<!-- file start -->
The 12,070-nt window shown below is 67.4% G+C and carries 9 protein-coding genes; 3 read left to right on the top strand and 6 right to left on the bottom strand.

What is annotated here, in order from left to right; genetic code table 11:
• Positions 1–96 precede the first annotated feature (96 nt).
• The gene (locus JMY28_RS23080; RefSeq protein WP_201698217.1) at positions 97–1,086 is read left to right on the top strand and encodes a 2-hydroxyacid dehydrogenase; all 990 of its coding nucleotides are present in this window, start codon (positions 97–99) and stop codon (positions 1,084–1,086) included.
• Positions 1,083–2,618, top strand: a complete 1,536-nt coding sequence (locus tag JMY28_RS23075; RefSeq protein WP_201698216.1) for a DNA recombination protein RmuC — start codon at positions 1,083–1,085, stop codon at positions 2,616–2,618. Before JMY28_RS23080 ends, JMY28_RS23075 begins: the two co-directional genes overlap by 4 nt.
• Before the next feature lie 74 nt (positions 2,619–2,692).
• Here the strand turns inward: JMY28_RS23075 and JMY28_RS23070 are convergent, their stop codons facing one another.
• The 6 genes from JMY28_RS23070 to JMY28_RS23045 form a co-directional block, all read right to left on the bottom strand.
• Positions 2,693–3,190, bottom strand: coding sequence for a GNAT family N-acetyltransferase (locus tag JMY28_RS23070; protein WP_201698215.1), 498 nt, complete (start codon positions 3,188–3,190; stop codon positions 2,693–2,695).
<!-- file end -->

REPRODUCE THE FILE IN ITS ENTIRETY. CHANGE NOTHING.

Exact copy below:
The 12,070-nt window shown below is 67.4% G+C and carries 9 protein-coding genes; 3 read left to right on the top strand and 6 right to left on the bottom strand.

What is annotated here, in order from left to right; genetic code table 11:
• Positions 1–96 precede the first annotated feature (96 nt).
• The gene (locus JMY28_RS23080; RefSeq protein WP_201698217.1) at positions 97–1,086 is read left to right on the top strand and encodes a 2-hydroxyacid dehydrogenase; all 990 of its coding nucleotides are present in this window, start codon (positions 97–99) and stop codon (positions 1,084–1,086) included.
• Positions 1,083–2,618, top strand: a complete 1,536-nt coding sequence (locus tag JMY28_RS23075; RefSeq protein WP_201698216.1) for a DNA recombination protein RmuC — start codon at positions 1,083–1,085, stop codon at positions 2,616–2,618. Before JMY28_RS23080 ends, JMY28_RS23075 begins: the two co-directional genes overlap by 4 nt.
• Before the next feature lie 74 nt (positions 2,619–2,692).
• Here the strand turns inward: JMY28_RS23075 and JMY28_RS23070 are convergent, their stop codons facing one another.
• The 6 genes from JMY28_RS23070 to JMY28_RS23045 form a co-directional block, all read right to left on the bottom strand.
• Positions 2,693–3,190, bottom strand: coding sequence for a GNAT family N-acetyltransferase (locus tag JMY28_RS23070; protein WP_201698215.1), 498 nt, complete (start codon positions 3,188–3,190; stop codon positions 2,693–2,695).